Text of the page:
Dynamic leader helps bring out the best in people
How mentors at Microsoft help advance employees’ careers
John Gilmour wouldn’t likely have the great job he has at Microsoft today if not for his manager and mentor, Jacquelyn Crowhurst.
Two years after she hired him as a Platform Strategy Advisor, a sales director role opened up on her team. He didn’t think he had enough experience for it, but Crowhurst helped convince him to apply.
“She encouraged me to get out of my comfort zone,” he says. She also helped build his confidence and made sure he had peer support and coaching while he settled into the role.
Nurturing others’ success is a favorite aspect of the job for Crowhurst, general manager of the U.S. Developer Experience (DX) and Evangelism Tools Team–– and that kind of mentorship is a big part of how new employees grow their expertise and advance their careers at Microsoft. It comes from the company’s commitment to having a growth mindset that encourages employees to keep learning and be curious.
Crowhurst is a strong example of a mentor who is passionate about helping people learn, grow and develop their careers, according to her manager, Larry Orecklin, vice president of the DX and Evangelism Tools Team.
“It’s all about helping individuals create clarity about what they want to be or where they want to go,” Orecklin says. “The best mentors are sounding boards who help you think through how to approach opportunities and challenges. They’re like Sherpas who help create a path, or help create clarity on a path.”
“The beauty of Microsoft is in all the potential career paths that exist“
As a mentor, Crowhurst “takes a deep personal engagement” with every one of the people who work for her to understand what they want to accomplish and the skills they’ll need to get there, Orecklin says. Then, he says, she consistently creates ways for them to develop those skills.
“The beauty of Microsoft is in all the potential career paths that exist. A dedicated mentor will help a mentee have the right experiences, relationships, networks and stretch projects to help them develop,” Orecklin says. “They understand the landscape and the industry, and they understand how Microsoft works.”
That kind of mentoring can be priceless — and at Microsoft, it’s often the norm. Orecklin says Crowhurst also models that passion for learning and growing in how she approaches her own career.
“She engages frequently and consistently with me on priorities, expectation-setting and actions,” he says. Then, when they have one-on-one meetings, she follows up with what they talked about, what she’s done and what she needs to continue to do. “She’s active in seeking out feedback and incorporating it into her own growth and that of her team,” Orecklin says.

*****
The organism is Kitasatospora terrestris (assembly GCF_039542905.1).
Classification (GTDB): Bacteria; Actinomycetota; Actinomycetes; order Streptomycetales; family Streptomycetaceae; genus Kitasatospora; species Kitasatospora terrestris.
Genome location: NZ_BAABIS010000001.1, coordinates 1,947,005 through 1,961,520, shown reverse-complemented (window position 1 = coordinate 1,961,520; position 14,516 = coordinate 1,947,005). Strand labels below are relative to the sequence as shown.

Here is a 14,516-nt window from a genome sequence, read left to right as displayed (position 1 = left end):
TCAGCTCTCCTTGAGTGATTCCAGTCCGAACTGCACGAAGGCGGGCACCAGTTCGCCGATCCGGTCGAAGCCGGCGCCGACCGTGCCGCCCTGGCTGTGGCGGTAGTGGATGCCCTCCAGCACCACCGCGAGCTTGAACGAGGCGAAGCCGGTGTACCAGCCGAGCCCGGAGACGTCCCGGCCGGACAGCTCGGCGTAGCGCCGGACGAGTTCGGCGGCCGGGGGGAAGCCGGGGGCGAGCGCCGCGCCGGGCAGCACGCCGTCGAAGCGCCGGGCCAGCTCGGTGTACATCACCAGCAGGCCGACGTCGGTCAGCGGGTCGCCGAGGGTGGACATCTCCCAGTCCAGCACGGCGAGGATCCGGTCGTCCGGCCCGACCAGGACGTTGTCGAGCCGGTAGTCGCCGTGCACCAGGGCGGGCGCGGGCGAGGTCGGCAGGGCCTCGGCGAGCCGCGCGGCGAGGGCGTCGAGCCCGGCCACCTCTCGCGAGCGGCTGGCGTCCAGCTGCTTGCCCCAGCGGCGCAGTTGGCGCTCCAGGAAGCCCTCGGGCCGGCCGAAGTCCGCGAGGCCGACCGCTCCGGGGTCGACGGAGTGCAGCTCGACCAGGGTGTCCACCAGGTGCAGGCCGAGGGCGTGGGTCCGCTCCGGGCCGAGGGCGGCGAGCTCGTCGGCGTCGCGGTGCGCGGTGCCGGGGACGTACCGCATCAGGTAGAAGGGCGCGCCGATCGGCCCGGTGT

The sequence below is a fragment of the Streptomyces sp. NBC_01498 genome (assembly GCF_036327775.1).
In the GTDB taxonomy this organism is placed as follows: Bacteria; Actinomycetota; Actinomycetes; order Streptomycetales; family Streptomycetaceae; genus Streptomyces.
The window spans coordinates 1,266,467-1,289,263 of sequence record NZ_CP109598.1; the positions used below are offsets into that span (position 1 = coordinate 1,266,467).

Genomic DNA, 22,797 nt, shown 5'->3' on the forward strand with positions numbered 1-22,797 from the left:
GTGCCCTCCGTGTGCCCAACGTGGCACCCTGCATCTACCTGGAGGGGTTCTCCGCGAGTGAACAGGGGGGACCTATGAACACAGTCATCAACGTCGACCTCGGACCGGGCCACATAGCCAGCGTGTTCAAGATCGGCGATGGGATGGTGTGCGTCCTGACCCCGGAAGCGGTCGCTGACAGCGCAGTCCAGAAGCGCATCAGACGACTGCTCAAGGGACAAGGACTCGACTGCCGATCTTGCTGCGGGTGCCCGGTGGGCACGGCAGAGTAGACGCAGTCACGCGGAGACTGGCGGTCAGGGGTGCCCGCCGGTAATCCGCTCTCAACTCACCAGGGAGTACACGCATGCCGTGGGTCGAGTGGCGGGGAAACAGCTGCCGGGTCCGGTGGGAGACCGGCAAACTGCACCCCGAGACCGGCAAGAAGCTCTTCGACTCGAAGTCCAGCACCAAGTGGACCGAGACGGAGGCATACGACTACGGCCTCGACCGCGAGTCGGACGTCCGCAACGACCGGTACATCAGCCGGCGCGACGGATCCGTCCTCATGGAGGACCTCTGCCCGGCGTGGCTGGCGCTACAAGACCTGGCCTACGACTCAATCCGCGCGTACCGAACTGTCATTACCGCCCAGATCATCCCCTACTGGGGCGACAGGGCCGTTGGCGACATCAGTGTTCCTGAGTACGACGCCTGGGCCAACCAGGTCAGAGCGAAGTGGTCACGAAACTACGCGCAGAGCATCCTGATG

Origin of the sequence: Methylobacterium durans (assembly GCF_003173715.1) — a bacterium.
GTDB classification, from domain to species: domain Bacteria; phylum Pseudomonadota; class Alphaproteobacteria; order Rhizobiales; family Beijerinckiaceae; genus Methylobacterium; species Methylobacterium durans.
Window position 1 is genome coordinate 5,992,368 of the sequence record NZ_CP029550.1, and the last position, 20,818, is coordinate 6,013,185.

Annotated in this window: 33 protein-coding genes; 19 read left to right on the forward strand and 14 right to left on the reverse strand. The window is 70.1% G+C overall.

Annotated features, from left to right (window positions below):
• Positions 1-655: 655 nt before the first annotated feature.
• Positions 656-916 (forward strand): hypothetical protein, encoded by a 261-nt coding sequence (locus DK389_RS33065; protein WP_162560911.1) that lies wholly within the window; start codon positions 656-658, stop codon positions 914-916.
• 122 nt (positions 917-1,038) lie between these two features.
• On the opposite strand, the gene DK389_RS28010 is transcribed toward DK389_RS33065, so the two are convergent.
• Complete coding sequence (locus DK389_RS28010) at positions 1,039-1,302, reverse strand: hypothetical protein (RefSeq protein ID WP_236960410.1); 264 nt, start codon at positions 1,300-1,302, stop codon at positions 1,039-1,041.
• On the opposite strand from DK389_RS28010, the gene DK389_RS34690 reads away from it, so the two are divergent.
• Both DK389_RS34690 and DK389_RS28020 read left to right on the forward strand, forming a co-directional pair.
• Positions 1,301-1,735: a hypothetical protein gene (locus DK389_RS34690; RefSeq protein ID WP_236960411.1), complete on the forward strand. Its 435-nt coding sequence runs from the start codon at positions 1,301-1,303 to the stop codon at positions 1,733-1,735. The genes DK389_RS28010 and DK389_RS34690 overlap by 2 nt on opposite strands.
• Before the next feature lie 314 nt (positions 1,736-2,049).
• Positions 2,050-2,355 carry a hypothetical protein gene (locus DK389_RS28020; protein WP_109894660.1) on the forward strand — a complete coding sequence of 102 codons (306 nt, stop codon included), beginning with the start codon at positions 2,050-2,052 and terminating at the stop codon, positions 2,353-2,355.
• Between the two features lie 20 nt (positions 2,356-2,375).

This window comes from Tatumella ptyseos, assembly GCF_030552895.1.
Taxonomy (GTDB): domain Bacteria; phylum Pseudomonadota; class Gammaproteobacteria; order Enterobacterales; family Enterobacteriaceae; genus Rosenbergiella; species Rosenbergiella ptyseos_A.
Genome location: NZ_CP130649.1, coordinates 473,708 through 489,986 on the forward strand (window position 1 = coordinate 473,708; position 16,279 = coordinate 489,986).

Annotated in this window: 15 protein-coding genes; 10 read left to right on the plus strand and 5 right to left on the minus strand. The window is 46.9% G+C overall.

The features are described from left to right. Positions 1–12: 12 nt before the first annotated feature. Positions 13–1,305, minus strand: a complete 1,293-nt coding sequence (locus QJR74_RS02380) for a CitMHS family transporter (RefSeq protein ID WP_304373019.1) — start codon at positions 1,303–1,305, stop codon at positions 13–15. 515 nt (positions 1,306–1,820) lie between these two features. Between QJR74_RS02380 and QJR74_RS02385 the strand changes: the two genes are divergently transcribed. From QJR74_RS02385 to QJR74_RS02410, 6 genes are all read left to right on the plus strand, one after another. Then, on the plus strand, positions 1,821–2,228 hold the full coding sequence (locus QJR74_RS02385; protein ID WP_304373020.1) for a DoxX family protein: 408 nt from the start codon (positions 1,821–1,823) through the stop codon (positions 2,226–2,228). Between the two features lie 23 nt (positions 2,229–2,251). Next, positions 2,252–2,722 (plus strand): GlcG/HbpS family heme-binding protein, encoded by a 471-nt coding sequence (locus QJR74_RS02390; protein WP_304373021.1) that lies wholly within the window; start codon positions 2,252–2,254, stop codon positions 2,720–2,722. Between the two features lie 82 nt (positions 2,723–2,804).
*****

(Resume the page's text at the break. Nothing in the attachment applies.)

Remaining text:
Crowhurst, who’s been at Microsoft for 15 years, still remembers her proudest moment as a leader; it happened not too long after she accepted her first management role at the company. She watched an employee she’d been coaching blossom under her mentorship. The employee didn’t just meet his goal — he did so well that he received serious recognition for it.
“It was a huge moment of pride for me,” Crowhurst says. “It gives me great joy to help empower my team and my entire organization to be successful.”
Crowhurst says one of her top leadership themes is empowerment.
“I have a high bar, and I also trust my team,” she says. “I don’t want to micromanage. I want to empower them to be able to do great things.”
She also works to make it clear that she has her team’s back and is always ready to do whatever it takes to help out. “I’m willing to roll up my sleeves,” she says. “We’re all driving to a goal.”
Gilmour, who is now sales director for Visual Studio and developer-related Azure sales, says Crowhurst provides her team with an incredible amount of encouragement and is “passionate about people and helping them in their role.”
“She’s supportive in areas I need to learn and grow — and supportive of the learning curve,” Gilmour says. “After she sees positive movement in that space, she reinforces and recognizes it, and then asks ‘what other skill can you develop?’”
Gilmour says their organization is viewed by many as a great place to work. “We build our employees and set them up for success,” he says.
And while their organization as a whole is being recognized, Crowhurst ensures that individual contributors receive the attention they’re due, too. She encourages her management team to invest time in creating nominations for their monthly and quarterly sales awards, so strong performers will have a good chance of being honored for their work.
When Gilmour wants to hire a candidate, he likes to give that person some time with Crowhurst. “She’ll help strengthen their desire to come to our team and to Microsoft. She’ll put them at ease,” he says. She also assures candidates they will have challenging opportunities to grow and be successful.
It’s no surprise that Gilmour models his leadership style after Crowhurst’s. For him, part of mentoring people on his team means showing them they can achieve more than they think, and then supporting them as their self-confidence increases.
Gilmour shares some key qualities with his manager, in part because of how much he’s learned from her.
“We’re similar in that we both put people first, he says. “I’m constantly thankful for having an example of someone who does this on a daily basis.”